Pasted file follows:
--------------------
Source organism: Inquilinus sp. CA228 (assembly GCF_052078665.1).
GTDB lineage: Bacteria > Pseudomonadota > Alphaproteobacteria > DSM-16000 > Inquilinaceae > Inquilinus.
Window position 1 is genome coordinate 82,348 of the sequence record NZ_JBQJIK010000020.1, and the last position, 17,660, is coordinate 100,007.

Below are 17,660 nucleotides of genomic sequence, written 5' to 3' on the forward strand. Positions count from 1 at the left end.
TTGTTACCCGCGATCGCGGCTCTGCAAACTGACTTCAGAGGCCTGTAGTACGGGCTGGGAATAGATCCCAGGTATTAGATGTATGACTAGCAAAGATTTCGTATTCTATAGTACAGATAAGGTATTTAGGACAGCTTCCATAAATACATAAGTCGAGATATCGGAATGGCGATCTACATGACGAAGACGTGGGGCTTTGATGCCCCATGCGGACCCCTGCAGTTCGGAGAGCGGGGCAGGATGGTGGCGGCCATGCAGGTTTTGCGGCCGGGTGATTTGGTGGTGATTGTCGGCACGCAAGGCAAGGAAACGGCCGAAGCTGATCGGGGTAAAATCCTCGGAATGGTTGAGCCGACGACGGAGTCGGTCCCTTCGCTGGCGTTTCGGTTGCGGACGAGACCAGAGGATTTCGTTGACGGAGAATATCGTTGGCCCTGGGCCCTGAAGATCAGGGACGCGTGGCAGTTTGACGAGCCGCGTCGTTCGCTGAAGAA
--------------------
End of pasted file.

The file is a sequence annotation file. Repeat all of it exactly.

Source organism: Inquilinus sp. CA228 (assembly GCF_052078665.1).
GTDB lineage: Bacteria > Pseudomonadota > Alphaproteobacteria > DSM-16000 > Inquilinaceae > Inquilinus.
Window position 1 is genome coordinate 82,348 of the sequence record NZ_JBQJIK010000020.1, and the last position, 17,660, is coordinate 100,007.

Below are 17,660 nucleotides of genomic sequence, written 5' to 3' on the forward strand. Positions count from 1 at the left end.
TTGTTACCCGCGATCGCGGCTCTGCAAACTGACTTCAGAGGCCTGTAGTACGGGCTGGGAATAGATCCCAGGTATTAGATGTATGACTAGCAAAGATTTCGTATTCTATAGTACAGATAAGGTATTTAGGACAGCTTCCATAAATACATAAGTCGAGATATCGGAATGGCGATCTACATGACGAAGACGTGGGGCTTTGATGCCCCATGCGGACCCCTGCAGTTCGGAGAGCGGGGCAGGATGGTGGCGGCCATGCAGGTTTTGCGGCCGGGTGATTTGGTGGTGATTGTCGGCACGCAAGGCAAGGAAACGGCCGAAGCTGATCGGGGTAAAATCCTCGGAATGGTTGAGCCGACGACGGAGTCGGTCCCTTCGCTGGCGTTTCGGTTGCGGACGAGACCAGAGGATTTCGTTGACGGAGAATATCGTTGGCCCTGGGCCCTGAAGATCAGGGACGCGTGGCAGTTTGACGAGCCGCGTCGTTCGCTGAAGAA